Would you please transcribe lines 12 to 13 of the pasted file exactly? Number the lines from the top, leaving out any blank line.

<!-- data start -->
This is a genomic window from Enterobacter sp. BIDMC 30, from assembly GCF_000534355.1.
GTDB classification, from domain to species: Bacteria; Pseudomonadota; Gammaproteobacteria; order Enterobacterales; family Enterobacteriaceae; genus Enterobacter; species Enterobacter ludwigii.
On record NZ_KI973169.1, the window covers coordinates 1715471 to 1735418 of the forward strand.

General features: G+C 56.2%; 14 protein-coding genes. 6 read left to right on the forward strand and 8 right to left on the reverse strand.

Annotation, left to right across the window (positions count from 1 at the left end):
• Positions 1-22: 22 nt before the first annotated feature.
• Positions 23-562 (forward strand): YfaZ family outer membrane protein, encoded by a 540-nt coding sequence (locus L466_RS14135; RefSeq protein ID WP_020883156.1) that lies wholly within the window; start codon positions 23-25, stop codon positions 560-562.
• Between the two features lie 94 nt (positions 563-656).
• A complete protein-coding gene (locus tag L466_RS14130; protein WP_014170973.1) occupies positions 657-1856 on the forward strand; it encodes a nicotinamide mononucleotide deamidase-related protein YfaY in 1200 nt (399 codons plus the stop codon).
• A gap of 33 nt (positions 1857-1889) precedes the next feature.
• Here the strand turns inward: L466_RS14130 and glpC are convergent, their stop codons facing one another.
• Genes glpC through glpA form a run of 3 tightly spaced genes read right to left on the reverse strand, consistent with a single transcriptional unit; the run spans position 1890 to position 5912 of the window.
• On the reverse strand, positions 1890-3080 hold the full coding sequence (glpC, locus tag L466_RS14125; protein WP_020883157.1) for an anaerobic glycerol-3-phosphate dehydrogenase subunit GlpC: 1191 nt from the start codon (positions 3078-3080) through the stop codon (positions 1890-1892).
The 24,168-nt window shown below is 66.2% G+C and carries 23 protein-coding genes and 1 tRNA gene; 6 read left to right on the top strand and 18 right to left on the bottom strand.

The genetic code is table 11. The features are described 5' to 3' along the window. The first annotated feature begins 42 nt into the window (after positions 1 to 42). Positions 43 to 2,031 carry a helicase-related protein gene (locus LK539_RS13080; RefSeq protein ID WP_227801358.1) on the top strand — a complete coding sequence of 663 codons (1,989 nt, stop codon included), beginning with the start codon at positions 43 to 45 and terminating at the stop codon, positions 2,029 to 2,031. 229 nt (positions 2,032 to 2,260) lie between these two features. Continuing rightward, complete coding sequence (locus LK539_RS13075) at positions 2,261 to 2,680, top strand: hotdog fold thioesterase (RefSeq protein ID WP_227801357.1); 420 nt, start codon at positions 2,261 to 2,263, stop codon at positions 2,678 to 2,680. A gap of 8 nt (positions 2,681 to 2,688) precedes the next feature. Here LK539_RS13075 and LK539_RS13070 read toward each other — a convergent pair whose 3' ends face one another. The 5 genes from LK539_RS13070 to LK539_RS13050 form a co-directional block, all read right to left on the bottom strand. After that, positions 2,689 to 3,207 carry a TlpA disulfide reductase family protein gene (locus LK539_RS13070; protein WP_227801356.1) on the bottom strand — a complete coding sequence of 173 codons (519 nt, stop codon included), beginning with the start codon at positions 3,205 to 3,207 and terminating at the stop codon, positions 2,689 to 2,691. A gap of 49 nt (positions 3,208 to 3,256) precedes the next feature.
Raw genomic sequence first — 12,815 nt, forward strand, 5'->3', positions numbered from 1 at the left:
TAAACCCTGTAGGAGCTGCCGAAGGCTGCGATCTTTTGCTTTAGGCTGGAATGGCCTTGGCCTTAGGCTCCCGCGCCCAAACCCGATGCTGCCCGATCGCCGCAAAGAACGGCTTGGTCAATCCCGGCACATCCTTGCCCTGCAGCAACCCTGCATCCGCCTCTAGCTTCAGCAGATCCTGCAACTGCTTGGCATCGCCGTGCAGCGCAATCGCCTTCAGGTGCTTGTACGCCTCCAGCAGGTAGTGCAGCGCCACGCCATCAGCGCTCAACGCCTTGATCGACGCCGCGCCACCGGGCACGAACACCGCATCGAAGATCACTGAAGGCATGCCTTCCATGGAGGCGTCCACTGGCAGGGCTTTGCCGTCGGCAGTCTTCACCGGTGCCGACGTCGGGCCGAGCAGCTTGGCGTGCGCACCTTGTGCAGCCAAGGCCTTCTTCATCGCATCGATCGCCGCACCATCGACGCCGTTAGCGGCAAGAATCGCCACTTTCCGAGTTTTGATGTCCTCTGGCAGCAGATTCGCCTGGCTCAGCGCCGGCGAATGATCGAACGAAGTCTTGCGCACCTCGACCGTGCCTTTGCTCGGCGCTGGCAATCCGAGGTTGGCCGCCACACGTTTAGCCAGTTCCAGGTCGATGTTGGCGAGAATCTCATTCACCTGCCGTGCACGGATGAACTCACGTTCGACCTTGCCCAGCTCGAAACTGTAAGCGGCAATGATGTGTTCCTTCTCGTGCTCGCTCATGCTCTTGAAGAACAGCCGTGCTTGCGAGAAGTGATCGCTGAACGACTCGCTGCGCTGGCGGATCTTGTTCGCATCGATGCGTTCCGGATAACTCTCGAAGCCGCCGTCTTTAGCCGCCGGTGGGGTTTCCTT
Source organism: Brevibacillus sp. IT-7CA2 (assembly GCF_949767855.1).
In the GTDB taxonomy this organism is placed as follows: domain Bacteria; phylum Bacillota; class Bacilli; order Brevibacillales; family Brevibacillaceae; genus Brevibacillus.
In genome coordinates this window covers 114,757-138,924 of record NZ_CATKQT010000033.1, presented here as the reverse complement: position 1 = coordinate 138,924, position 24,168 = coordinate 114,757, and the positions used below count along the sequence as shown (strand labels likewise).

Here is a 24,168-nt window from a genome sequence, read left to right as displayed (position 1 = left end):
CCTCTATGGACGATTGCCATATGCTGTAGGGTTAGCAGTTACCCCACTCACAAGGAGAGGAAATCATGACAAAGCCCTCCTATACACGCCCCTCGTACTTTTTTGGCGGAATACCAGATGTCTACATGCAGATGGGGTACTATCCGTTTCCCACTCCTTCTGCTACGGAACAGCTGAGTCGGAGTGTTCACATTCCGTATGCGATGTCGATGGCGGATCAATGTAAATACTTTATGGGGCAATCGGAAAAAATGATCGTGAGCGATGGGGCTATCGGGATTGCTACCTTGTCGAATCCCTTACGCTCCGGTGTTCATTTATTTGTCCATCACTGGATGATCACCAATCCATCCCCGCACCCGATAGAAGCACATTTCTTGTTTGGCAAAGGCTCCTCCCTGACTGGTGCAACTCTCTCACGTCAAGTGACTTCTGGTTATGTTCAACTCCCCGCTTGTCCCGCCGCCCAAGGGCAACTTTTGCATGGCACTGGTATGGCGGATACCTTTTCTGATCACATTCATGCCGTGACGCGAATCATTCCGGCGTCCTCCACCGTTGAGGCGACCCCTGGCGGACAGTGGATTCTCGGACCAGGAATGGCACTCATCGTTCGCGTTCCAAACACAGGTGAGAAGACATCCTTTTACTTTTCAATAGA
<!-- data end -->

• Genes glpC through glpA form a run of 3 tightly spaced genes read right to left on the reverse strand, consistent with a single transcriptional unit; the run spans position 1890 to position 5912 of the window.
• On the reverse strand, positions 1890-3080 hold the full coding sequence (glpC, locus tag L466_RS14125; protein WP_020883157.1) for an anaerobic glycerol-3-phosphate dehydrogenase subunit GlpC: 1191 nt from the start codon (positions 3078-3080) through the stop codon (positions 1890-1892).